If you are a mother, please know that you are strong beyond measure. That your body can carry you through some terrible times and that your mind will push you over the finish line. Your motherhood does not minimise your person. Your motherhood does not make you weak. Your motherhood does not diminish your worth. So do not for one second, let society or the acts of one misguided person make you feel otherwise.

Please help me spread the word and initiate change – one post and boob at a time.

#NormaliseBreastfeedingSA

5 Comments

  1. Leen

    26/06/2017 at 9:01 pm

    Ek is nog nie ‘n mamma nie, maar ek is so jammer om te hoor dat iemand iets so gemeen aan jou gedoen het. Om ‘n ma te wees is ‘n absolute voorreg en ‘n eer en ‘n onsaglike belangrike pos om te vul – definitief nie vir sissies nie. Dankie dat jy jou ondervinding gedeel het.

  2. Bianca

    26/06/2017 at 9:35 pm

    I am so sorry that you had to go through this. Thank you for being so brave.

  3. Rejaene

    27/06/2017 at 6:51 pm

    Baie sterkte met die onaangenaamheid!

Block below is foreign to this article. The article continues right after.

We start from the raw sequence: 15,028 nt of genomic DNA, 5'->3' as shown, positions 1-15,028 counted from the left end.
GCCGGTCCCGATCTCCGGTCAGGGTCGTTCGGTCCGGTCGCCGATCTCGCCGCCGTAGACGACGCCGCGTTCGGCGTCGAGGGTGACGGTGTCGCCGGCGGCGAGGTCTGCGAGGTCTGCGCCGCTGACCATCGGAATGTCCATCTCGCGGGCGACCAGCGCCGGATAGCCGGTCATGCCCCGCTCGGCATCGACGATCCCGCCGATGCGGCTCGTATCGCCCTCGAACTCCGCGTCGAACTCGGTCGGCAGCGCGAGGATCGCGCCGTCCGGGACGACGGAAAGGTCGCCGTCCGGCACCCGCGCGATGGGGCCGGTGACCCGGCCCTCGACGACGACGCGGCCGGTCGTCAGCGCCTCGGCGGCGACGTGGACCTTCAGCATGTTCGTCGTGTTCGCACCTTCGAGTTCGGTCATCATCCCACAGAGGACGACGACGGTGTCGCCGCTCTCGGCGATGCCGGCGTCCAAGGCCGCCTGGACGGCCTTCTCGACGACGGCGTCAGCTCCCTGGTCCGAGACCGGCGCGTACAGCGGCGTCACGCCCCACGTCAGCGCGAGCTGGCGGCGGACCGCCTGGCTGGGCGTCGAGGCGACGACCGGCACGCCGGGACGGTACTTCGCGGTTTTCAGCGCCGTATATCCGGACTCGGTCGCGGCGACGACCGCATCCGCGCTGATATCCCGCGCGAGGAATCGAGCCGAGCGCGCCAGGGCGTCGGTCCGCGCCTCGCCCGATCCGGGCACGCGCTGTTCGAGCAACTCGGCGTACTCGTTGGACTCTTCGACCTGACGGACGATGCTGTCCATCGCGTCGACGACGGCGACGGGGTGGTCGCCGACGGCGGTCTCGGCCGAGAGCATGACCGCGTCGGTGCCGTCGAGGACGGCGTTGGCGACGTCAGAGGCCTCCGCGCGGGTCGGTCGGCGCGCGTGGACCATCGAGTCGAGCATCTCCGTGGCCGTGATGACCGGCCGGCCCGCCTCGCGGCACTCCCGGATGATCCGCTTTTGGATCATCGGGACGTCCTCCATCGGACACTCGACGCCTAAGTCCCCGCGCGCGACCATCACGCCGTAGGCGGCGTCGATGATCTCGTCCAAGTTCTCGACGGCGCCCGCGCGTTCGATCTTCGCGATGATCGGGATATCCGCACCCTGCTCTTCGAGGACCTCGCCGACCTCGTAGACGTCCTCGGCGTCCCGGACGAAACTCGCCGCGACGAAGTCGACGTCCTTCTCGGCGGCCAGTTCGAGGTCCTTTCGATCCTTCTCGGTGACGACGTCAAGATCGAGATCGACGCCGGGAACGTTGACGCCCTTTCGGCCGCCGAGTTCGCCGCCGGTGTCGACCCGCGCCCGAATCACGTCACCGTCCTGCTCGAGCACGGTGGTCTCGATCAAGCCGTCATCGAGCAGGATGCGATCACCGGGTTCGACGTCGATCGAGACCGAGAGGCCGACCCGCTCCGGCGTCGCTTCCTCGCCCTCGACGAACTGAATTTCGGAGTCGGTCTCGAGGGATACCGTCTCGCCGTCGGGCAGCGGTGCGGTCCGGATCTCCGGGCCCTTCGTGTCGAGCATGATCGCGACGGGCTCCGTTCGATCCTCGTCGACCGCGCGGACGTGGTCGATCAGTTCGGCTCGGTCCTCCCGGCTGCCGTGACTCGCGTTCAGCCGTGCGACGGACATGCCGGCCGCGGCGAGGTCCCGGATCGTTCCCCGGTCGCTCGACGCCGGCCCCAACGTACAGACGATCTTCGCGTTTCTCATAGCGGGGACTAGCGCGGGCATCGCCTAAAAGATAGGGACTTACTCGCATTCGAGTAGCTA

Baie dankie ook dat jy jsaa met #NormaliseBreastfeedingSA jou stem verhef het, dit gee my bietjie moed om my eie onaangename ervaring op sosiale media saam met joune te deel.
    Ek is vriendelik dog ferm die deur gewys by Kaapstad se ICC toe ek my 8 maande oue baba saam met my wou inneem na ‘n toerisme ekspo ‘n paar maande gelede. Ek was devastated om die minste te sê! Sy is afhanklik van my en drink nogals baie gereeld en nie op vaste tye nie!
    Ek’t my dogterjie toe maar in my suster se veilige sorg by die Westin agtergelaat, maar met skeidingsangs en dat hul mekaar nog nie goed geken het nie, was haar skreeuende huil al wat ek gehoor en aan kon dink toe ek weer die ekspo probeer binne-gaan. Nodeloos om te sê kon ek nie juis verder op my werk fokus nie.

    1. Maggie

      27/06/2017 at 8:13 pm

      Ek’s jammer dit het met jou gebeur! Maak geraas en hoor wat die ICC vir hulself te sê het?

  4. Lisa Jacobus

    30/06/2017 at 8:40 am

    Your bravery is admirable. I am so sorry that you had to go through this.

Leave a Reply